The 1990 IPCC Report contains an explanation as to why they knew the effect of greenhouse gases on climate:
"measurements from ice cores going back 160,000 years shows the earth’s temperature closely parallels the amount of carbon dioxide and methane in the atmosphere (see Figure 2). Although we do not know the details of cause and eﬀect, calculations indicate that changes in these greenhouse gases were part, but not all, of the large (5-7 °C) global temperature swings between ice ages and interglacial periods."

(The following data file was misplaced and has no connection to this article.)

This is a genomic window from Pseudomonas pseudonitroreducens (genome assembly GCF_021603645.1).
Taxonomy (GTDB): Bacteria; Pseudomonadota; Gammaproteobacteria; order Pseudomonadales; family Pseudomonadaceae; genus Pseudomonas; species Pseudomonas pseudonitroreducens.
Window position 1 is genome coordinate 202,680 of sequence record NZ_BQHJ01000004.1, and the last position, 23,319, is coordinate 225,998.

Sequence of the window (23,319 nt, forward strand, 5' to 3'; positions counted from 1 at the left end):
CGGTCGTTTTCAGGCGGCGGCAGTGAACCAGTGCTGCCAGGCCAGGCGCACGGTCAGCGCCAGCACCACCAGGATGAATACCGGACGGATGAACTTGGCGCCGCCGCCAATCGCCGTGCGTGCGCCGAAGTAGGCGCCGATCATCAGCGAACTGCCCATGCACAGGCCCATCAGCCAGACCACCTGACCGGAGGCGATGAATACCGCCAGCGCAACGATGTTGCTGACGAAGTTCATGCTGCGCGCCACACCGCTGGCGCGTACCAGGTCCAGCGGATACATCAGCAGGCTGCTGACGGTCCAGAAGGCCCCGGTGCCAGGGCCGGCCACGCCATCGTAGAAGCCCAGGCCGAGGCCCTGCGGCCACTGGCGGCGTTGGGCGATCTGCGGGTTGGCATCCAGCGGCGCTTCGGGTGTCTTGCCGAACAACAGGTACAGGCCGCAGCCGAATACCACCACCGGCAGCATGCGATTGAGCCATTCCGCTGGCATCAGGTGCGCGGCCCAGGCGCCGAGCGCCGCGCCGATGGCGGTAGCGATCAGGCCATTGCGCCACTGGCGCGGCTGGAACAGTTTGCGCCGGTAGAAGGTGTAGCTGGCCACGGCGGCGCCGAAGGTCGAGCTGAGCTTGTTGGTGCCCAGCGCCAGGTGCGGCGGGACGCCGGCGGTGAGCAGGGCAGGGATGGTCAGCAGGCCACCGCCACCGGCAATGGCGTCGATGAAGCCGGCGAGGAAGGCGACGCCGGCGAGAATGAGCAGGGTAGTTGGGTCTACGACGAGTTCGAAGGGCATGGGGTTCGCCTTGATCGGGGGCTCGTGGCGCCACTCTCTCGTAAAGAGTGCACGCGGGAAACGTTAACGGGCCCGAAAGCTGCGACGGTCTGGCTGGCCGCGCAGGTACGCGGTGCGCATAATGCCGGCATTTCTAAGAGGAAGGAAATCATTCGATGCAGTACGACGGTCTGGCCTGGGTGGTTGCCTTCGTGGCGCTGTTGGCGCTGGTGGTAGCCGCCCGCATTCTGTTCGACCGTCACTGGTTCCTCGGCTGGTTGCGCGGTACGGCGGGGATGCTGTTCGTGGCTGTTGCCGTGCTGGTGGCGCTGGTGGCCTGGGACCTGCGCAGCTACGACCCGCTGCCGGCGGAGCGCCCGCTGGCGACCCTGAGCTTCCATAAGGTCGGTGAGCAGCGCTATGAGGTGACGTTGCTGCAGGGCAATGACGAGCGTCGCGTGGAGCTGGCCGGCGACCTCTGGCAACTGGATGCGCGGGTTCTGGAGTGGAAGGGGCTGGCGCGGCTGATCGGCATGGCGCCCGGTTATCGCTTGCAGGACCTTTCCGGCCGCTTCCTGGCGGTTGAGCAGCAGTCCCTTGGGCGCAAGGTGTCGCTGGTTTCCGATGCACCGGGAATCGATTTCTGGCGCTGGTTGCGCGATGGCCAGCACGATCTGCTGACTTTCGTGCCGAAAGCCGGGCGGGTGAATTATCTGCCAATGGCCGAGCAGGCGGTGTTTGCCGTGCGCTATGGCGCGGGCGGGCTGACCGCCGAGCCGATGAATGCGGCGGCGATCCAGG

(emphasis added) Thus, the IPCC argued in 1990 that, although the cause and eﬀect was not known, calculations can be made that are in accordance with what is expected! We now know (as they did not know in 1990) that the temperature changes manifest in the Vostok ice cores preceded the changes in CO2 by approximately 800 years, i.e. that temperature drives CO2 levels, not the other way around. This is exactly as expected from solubility data of CO2 in water v. temperature. Hmmm, no mention of this embarrassing error in subsequent IPCC reports, but never mind, they made their calculations before the high resolution ice core data on CO2 was available, and they're stickin' to 'em!